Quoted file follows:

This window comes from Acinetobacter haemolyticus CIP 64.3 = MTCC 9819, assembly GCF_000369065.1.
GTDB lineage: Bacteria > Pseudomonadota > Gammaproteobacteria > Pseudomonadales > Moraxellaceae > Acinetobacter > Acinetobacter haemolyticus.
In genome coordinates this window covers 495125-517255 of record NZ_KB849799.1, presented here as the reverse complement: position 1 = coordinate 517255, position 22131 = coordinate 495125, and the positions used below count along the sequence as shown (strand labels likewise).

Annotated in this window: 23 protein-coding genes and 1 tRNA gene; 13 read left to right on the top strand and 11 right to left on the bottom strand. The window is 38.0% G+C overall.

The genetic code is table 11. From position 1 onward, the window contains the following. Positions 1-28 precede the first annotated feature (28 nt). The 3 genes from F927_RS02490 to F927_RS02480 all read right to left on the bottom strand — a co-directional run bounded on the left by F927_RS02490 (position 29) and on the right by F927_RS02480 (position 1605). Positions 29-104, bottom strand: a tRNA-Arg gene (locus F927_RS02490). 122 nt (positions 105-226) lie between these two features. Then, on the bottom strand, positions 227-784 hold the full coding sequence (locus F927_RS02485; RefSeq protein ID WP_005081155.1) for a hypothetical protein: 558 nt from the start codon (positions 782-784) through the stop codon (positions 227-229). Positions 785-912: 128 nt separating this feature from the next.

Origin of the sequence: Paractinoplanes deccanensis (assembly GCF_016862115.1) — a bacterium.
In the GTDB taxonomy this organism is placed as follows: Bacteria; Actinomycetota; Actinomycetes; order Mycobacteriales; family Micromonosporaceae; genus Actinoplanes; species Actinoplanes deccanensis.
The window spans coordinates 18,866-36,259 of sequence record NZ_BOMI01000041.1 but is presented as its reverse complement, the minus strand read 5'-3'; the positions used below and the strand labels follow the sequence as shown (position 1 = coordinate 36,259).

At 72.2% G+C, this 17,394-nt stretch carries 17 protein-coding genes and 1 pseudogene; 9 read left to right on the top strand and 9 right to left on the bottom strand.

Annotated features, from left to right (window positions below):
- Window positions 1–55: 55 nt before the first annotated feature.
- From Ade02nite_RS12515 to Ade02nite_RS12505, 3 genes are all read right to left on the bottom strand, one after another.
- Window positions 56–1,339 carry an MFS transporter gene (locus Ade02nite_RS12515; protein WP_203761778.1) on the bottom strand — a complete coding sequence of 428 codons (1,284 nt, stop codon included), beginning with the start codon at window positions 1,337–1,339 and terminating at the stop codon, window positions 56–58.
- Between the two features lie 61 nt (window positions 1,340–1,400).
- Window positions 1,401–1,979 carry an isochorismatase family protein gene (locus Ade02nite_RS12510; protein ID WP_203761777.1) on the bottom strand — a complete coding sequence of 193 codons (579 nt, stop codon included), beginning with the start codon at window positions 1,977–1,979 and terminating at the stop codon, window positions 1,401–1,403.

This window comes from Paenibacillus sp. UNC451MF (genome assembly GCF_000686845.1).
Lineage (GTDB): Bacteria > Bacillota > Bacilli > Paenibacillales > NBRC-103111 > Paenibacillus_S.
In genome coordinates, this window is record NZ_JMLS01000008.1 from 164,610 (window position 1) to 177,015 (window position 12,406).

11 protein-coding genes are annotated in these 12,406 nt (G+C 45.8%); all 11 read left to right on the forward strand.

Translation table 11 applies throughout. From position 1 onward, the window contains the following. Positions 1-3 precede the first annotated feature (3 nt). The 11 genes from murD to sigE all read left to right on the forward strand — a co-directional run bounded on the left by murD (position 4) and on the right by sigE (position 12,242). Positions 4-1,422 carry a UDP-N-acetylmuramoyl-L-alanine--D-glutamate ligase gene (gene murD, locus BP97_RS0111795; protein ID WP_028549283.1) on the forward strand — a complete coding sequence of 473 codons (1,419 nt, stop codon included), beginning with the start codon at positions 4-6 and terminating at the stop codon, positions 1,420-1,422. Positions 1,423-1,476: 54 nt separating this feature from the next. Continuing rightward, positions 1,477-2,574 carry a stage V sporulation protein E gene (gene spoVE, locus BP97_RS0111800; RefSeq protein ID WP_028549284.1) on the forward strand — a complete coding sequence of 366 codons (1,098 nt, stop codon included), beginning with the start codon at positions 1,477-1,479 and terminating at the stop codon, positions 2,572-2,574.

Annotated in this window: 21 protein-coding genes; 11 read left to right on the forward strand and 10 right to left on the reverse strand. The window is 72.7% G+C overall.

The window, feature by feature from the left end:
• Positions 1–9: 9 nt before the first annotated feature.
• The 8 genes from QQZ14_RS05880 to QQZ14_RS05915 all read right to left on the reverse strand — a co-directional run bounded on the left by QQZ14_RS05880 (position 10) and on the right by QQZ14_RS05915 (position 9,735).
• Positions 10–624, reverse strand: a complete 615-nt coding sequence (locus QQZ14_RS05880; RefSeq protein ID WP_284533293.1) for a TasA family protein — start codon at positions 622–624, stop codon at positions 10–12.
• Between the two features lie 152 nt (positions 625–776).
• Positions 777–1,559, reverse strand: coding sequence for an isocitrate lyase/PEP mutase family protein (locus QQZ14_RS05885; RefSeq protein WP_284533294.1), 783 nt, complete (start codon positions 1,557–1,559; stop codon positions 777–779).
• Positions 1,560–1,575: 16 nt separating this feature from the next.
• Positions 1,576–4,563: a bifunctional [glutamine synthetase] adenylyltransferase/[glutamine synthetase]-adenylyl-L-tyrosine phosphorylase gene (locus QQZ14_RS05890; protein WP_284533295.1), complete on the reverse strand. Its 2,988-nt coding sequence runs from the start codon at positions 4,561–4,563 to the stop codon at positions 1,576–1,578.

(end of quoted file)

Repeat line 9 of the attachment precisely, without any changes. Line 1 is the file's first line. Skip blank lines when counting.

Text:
At 72.2% G+C, this 17,394-nt stretch carries 17 protein-coding genes and 1 pseudogene; 9 read left to right on the top strand and 9 right to left on the bottom strand.